Scientists from NASA's Langley Research Center and Hampton University in Hampton, Va., and the National Center for Atmospheric Research in Boulder, Colo., presented these results at the fall meeting of the American Geophysical Union in San Francisco from Dec. 14 to 18.
Earth's thermosphere and mesosphere have been the least explored regions of the atmosphere. The NASA Thermosphere-Ionosphere-Mesosphere Energetics and Dynamics (TIMED) mission was developed to explore the Earth’s atmosphere above 60 km altitude and was launched in December 2001. One of four instruments on the TIMED mission, the Sounding of the Atmosphere using Broadband Emission Radiometry (SABER) instrument, was specifically designed to measure the energy budget of the mesosphere and lower thermosphere. The SABER dataset now covers eight years of data and has already provided some basic insight into the heat budget of the thermosphere on a variety of timescales.
The extent of current solar minimum conditions has created a unique situation for recent SABER datasets, explains Stan Solomon, acting director of the High Altitude Observatory, National Center for Atmospheric Research in Boulder, Colo. The end of solar cycle 23 has offered an opportunity to study the radiative cooling in the thermosphere under exceptionally quiescent conditions.
"The Sun is in a very unusual period," said Marty Mlynczak, SABER associate principal investigator and senior research scientist at NASA Langley. "The Earth’s thermosphere is responding remarkably — up to an order of magnitude decrease in infrared emission/radiative cooling by some molecules."
The TIMED measurements show a decrease in the amount of ultraviolet radiation emitted by the Sun. In addition, the amount of infrared radiation emitted from the upper atmosphere by nitric oxide molecules has decreased by nearly a factor of 10 since early 2002. These observations imply that the upper atmosphere has cooled substantially since then. The research team expects the atmosphere to heat up again as solar activity starts to pick up in the next year.
While this warming has no implications for climate change in the troposphere, a fundamental prediction of climate change theory is that the upper atmosphere will cool in response to increasing carbon dioxide. As the atmosphere cools the density will decrease, which ultimately may impact satellite operations through decreased drag over time.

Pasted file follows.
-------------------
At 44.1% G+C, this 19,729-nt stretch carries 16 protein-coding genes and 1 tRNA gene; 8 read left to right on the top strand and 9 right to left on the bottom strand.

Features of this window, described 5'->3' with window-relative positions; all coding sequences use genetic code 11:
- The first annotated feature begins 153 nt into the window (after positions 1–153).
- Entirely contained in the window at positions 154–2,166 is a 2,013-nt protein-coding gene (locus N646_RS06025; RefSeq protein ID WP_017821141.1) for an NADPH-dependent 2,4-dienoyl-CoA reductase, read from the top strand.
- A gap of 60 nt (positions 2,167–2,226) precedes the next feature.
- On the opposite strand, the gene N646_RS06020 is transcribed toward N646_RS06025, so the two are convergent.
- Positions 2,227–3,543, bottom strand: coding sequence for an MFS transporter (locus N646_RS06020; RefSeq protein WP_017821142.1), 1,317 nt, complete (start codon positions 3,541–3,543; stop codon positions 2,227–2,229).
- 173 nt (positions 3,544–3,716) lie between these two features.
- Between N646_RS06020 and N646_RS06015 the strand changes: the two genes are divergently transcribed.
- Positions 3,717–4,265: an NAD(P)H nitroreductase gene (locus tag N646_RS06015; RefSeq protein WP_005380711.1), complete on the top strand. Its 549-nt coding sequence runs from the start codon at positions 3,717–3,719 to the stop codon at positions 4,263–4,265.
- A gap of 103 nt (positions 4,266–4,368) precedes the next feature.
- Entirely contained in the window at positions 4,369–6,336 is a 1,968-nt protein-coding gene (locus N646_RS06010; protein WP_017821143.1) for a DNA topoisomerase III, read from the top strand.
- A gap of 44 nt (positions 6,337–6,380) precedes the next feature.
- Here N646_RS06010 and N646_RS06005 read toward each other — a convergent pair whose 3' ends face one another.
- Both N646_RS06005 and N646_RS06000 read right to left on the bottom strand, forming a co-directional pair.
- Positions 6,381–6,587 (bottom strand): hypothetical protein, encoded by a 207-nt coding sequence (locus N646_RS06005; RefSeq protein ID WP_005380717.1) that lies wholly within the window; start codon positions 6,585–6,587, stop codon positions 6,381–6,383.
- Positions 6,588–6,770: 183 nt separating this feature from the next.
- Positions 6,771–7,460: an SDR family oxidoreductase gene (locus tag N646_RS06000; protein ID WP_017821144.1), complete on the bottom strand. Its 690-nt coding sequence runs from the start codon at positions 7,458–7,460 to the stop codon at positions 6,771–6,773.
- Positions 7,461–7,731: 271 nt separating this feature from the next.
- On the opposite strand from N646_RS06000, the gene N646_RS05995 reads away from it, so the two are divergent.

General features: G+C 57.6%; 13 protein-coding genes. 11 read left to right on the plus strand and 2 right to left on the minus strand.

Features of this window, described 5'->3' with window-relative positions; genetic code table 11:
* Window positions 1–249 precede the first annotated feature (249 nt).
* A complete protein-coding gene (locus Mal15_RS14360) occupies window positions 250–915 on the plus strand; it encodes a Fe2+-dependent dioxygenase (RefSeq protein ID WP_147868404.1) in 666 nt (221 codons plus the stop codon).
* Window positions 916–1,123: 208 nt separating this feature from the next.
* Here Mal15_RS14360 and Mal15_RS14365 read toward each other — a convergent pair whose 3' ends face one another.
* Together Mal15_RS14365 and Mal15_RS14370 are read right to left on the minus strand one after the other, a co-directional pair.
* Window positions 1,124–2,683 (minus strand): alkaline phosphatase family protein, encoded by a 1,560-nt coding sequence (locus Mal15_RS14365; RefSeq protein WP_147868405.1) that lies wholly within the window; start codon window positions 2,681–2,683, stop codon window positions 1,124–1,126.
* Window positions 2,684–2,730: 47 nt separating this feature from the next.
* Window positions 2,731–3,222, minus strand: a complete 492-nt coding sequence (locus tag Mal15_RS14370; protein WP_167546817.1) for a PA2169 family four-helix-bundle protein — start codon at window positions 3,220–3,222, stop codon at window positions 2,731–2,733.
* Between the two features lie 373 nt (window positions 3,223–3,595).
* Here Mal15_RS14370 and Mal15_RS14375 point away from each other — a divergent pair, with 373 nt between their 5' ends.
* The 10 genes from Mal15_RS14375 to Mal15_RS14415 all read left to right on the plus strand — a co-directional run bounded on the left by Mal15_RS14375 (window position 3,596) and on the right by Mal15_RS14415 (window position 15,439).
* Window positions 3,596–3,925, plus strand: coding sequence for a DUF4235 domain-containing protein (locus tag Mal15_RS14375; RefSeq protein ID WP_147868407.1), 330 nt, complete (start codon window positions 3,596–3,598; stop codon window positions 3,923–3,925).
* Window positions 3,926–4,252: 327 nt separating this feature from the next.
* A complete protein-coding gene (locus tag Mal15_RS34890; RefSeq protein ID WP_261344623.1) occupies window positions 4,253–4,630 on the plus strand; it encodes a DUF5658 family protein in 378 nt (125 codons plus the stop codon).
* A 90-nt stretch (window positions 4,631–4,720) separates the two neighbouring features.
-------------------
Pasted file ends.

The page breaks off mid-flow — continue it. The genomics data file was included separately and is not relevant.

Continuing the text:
The SABER dataset is the first global, long-term, and continuous record of the Nitric oxide (NO) and Carbon dioxide (CO2) emissions from the thermosphere.
"We suggest that the dataset of radiative cooling of the thermosphere by NO and CO2 constitutes a first climate data record for the thermosphere," says Mlynczak.
The TIMED data provide a climate record for validation of upper atmosphere climate models, which is an essential step in making accurate predictions of climate change in the high atmosphere. SABER provides the first long-term measurements of natural variability in key terms of the upper atmosphere climate.
"A fundamental prediction of climate change theory is that upper atmosphere will cool in response to greenhouse gases in the troposphere," says Mlynczak. "Scientists need to validate that theory. This climate record of the upper atmosphere is our first chance to have the other side of the equation."
James Russell III, SABER principal investigator and co-director of the Center for Atmospheric Sciences at Hampton University in Hampton, Va., agrees adding, "The atmosphere is a coupled system. If you pick up one end of the stick, you automatically pick up the other – they're intrinsically linked. To be as accurate as possible, scientists have to understand global change throughout the atmosphere."
As the TIMED mission continues, these data derived from SABER will become important in assessing long term atmospheric changes due to the increase of carbon dioxide in the atmosphere.
TIMED is the first mission in the Solar Terrestrial Probes Program within the Heliophysics Division in NASA's Science Mission Directorate in Washington.